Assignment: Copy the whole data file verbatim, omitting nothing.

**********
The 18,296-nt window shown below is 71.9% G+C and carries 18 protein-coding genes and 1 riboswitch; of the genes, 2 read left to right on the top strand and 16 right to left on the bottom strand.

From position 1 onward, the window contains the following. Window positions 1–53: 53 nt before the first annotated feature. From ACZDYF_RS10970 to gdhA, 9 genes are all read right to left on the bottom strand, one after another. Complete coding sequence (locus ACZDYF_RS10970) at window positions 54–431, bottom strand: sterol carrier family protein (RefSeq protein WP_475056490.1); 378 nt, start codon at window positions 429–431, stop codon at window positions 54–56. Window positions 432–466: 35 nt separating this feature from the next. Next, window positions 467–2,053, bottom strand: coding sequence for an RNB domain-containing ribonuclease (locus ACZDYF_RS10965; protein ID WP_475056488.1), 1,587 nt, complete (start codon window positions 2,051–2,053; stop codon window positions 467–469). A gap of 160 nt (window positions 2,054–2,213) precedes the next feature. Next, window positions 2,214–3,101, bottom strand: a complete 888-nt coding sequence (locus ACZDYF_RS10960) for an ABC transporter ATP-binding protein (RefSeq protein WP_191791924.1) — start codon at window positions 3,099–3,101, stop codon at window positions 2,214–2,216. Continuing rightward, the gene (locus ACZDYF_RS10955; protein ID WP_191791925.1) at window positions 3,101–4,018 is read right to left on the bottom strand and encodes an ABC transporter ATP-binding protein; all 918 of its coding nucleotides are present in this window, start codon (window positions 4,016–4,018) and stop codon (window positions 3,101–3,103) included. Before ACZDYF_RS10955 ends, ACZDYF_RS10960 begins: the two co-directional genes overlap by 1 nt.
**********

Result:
The 18,296-nt window shown below is 71.9% G+C and carries 18 protein-coding genes and 1 riboswitch; of the genes, 2 read left to right on the top strand and 16 right to left on the bottom strand.

From position 1 onward, the window contains the following. Window positions 1–53: 53 nt before the first annotated feature. From ACZDYF_RS10970 to gdhA, 9 genes are all read right to left on the bottom strand, one after another. Complete coding sequence (locus ACZDYF_RS10970) at window positions 54–431, bottom strand: sterol carrier family protein (RefSeq protein WP_475056490.1); 378 nt, start codon at window positions 429–431, stop codon at window positions 54–56. Window positions 432–466: 35 nt separating this feature from the next. Next, window positions 467–2,053, bottom strand: coding sequence for an RNB domain-containing ribonuclease (locus ACZDYF_RS10965; protein ID WP_475056488.1), 1,587 nt, complete (start codon window positions 2,051–2,053; stop codon window positions 467–469). A gap of 160 nt (window positions 2,054–2,213) precedes the next feature. Next, window positions 2,214–3,101, bottom strand: a complete 888-nt coding sequence (locus ACZDYF_RS10960) for an ABC transporter ATP-binding protein (RefSeq protein WP_191791924.1) — start codon at window positions 3,099–3,101, stop codon at window positions 2,214–2,216. Continuing rightward, the gene (locus ACZDYF_RS10955; protein ID WP_191791925.1) at window positions 3,101–4,018 is read right to left on the bottom strand and encodes an ABC transporter ATP-binding protein; all 918 of its coding nucleotides are present in this window, start codon (window positions 4,016–4,018) and stop codon (window positions 3,101–3,103) included. Before ACZDYF_RS10955 ends, ACZDYF_RS10960 begins: the two co-directional genes overlap by 1 nt.